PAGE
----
“I’ve struggled a long time with survivin’, but no matter what, you have to find something to fight for.”– Joel
There has never been a game that has affected me like The Last of Us. I recall sitting there after the concluding scene speechless as the credits rolled amongst the back drop of a poignant soundtrack. I couldn’t move. All I could do was think, “That’s not how it can end.”
The game crescendos as you take Joel and Ellie across the country in a hope to find a cure for the plague that’s killing off humanity. It’s a dangerous journey, rought with loss and despare, yet somehow… some way, these two characters find each other.
The culminating moment occurs in the hospital. Ellie is about to undergo surgery, believing that she’s the key to the cure. Ellie has accepted that her life is worth giving up to save the world, but as Joel quickly realizes that there’s no way Ellie will survive the process, he’s forced to make a choice. It’s either Ellie or the chance for a cure. Save humanity or save the girl.
You’ve spent the whole game trying to get to this moment. After all, what’s the point of a game if not to save the day?
Joel never asked for this job. He never asked to take care of Ellie, but he did, and along the way she’s become more than just a package he’s set to deliver. She’s become someone he cares about, someone he cares for, and he’s willing to fight for her.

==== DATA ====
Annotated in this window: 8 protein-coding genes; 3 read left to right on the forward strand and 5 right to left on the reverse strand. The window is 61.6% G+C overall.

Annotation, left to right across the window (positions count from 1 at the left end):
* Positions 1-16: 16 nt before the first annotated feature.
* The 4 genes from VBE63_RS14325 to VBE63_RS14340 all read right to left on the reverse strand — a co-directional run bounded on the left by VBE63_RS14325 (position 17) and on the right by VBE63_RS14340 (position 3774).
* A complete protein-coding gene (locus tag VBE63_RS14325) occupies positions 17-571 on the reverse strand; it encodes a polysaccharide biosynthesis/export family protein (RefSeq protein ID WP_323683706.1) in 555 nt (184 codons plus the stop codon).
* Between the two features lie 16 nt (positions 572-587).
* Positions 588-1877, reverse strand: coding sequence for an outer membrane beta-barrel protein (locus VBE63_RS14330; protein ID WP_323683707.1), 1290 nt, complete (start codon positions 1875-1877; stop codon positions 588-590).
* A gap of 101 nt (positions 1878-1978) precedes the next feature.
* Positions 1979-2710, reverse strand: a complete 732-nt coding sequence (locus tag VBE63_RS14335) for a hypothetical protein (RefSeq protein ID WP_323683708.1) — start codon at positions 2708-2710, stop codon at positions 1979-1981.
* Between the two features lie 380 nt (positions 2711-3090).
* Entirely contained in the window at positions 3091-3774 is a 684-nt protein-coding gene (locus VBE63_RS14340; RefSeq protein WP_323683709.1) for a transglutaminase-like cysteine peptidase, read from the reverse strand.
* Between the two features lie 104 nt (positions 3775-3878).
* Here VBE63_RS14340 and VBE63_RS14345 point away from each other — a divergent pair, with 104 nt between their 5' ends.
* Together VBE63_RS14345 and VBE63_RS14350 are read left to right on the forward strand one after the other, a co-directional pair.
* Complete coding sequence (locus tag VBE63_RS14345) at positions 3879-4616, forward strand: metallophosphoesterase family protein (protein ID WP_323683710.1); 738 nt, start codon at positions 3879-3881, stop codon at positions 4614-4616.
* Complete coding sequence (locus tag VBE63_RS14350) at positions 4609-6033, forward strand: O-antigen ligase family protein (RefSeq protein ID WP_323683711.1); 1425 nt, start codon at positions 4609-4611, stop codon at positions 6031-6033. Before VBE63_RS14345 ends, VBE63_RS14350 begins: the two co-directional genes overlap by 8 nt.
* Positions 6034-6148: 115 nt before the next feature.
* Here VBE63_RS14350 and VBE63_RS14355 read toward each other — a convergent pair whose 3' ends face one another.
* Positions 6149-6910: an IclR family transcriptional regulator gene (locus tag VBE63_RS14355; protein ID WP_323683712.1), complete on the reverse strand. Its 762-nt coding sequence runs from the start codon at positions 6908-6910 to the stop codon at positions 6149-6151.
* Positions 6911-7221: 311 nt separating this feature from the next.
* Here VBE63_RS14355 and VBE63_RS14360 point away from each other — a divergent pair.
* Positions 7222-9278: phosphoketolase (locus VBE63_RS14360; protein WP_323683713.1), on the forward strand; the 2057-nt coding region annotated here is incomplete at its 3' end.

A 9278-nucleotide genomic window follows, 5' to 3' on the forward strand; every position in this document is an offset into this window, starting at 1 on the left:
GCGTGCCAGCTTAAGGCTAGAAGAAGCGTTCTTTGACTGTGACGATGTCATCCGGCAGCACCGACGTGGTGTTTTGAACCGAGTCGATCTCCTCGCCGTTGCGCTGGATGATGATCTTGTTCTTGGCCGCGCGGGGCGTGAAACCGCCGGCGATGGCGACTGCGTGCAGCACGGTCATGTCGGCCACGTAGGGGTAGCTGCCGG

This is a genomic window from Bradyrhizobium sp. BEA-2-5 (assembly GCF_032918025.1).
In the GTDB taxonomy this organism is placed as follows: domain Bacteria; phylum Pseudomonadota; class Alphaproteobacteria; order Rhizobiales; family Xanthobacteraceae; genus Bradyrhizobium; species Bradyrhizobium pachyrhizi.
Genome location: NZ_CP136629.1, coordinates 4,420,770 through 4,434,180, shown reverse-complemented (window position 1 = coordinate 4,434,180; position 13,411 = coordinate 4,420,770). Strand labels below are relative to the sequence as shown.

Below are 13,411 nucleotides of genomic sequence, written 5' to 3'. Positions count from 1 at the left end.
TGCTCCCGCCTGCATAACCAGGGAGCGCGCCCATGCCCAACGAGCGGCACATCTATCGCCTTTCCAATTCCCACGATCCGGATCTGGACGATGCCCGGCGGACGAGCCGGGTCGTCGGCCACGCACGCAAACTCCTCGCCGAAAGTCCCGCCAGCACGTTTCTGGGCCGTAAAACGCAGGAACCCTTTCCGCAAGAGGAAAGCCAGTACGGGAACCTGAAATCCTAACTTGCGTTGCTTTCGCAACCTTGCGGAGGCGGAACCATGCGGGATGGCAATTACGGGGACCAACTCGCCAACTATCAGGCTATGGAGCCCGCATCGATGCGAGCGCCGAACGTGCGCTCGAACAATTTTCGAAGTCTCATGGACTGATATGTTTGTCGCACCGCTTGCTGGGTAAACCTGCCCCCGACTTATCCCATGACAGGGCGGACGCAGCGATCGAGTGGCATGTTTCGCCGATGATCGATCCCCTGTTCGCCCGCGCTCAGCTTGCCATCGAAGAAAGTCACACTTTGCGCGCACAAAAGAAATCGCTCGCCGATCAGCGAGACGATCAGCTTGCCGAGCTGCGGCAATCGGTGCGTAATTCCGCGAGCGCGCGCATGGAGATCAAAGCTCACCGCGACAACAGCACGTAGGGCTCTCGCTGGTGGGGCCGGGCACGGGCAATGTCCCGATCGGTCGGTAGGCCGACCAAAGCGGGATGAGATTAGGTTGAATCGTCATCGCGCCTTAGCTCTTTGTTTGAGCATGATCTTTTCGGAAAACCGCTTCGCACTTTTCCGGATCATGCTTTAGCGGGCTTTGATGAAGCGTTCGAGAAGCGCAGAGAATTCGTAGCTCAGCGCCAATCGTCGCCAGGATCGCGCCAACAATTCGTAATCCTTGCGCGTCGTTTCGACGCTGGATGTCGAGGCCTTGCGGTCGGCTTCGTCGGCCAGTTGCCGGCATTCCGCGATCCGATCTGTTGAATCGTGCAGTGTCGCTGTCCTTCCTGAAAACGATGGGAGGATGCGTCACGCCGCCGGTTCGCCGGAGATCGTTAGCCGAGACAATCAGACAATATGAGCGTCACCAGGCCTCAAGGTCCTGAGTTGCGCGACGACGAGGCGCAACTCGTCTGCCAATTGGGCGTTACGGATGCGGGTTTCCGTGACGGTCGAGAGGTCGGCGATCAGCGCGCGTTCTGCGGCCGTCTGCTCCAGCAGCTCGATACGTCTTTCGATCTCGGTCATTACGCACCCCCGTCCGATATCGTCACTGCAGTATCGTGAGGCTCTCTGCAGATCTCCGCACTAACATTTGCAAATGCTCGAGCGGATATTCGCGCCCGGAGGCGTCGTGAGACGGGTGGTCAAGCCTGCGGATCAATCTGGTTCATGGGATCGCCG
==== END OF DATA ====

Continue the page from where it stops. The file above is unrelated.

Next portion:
That’s the moment where he decides to save Ellie. He can’t lose her so he kidnaps her from the hospital, even killing the doctors to take her away.
That’s the moment the game really shocked me. I tried every button I could to simply knock the doctor out, but you can’t. You have to kill the doctor because that’s what Joel would have done. He’d do anything to save this little girl.
You’ve spent hours on this journey, coming in contact with people grasping the final threads of humanity and monsters that only have one instint: to kill. You’ve killed dozens because that’s what you needed to do to survive.
The world isn’t a happy place. The world isn’t a safe place. The world isn’t a place where you have the luxury of putting the needs of others before your own. It’s kill or be killed.
Still, Joel has to toss all of that aside. He can’t see the world take the final person he cares about. He lost a daughter once and won’t let that happen again.
That’s what pushed this game into brilliance. It doesn’t give you a choice. There will be no alternate ending because Joel only had one course of action.
In a world where hope and love are at a minimum, Joel takes a chance. Some say it’s the selfish choice, and they would ultimately be right. But isn’t it the choice we all would make?
What do you think? Have you played the game? Would you chose as Joel did? What was your reaction to those final moments?